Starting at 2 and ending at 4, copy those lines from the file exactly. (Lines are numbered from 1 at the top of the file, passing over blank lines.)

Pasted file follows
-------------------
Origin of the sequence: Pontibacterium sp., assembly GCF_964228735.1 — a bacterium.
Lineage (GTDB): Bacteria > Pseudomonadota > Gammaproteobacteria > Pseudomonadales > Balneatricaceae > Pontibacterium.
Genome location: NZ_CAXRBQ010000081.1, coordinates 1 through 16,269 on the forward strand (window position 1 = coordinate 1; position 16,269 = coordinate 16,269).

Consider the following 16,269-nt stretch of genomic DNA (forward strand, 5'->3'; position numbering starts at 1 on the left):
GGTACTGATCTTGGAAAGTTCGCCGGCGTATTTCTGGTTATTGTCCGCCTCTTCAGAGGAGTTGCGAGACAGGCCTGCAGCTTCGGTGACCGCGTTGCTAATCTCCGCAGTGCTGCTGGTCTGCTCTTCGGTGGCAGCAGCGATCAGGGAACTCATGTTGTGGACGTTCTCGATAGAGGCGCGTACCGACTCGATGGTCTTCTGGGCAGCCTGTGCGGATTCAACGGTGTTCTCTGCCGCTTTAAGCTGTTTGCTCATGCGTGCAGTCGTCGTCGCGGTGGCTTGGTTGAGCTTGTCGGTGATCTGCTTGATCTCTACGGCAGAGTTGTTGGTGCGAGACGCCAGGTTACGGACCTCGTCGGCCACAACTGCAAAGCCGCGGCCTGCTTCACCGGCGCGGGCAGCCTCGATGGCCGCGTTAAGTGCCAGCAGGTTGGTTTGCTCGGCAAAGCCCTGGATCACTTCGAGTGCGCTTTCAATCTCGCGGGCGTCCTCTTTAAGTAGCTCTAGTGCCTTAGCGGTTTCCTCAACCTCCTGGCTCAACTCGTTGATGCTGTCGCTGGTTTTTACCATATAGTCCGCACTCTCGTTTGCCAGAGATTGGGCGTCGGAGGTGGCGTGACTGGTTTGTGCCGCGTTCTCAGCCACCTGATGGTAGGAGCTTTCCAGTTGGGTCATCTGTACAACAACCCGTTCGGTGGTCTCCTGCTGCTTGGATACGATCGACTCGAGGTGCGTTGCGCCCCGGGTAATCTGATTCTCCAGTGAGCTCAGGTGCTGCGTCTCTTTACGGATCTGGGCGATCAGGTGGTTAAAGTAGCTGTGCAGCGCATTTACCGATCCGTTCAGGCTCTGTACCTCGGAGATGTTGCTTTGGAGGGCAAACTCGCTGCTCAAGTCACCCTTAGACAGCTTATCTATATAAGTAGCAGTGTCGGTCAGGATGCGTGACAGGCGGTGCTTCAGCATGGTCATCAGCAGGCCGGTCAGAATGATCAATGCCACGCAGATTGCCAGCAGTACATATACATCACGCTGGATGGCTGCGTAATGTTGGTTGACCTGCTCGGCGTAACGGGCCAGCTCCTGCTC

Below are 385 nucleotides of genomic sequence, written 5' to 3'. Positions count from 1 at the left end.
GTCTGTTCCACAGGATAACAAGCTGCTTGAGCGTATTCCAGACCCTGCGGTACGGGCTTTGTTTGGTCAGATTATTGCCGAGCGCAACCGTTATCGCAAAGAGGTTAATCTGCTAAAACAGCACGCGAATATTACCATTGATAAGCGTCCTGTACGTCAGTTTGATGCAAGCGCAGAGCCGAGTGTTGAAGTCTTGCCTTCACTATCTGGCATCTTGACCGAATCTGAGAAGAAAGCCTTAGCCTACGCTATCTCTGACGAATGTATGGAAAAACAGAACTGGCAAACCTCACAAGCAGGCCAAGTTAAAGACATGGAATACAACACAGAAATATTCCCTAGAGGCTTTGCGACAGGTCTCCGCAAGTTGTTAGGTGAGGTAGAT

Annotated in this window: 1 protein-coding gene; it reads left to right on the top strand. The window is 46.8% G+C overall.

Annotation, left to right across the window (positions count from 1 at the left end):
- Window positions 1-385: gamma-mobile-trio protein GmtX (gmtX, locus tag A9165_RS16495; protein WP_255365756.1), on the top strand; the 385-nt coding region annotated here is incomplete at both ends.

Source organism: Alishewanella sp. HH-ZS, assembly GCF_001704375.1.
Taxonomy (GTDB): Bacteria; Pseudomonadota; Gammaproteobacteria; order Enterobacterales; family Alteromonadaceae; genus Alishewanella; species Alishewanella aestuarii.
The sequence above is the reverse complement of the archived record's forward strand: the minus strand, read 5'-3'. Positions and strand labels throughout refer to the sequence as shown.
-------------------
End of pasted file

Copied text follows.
Lineage (GTDB): Bacteria > Pseudomonadota > Gammaproteobacteria > Pseudomonadales > Balneatricaceae > Pontibacterium.
Genome location: NZ_CAXRBQ010000081.1, coordinates 1 through 16,269 on the forward strand (window position 1 = coordinate 1; position 16,269 = coordinate 16,269).

Consider the following 16,269-nt stretch of genomic DNA (forward strand, 5'->3'; position numbering starts at 1 on the left):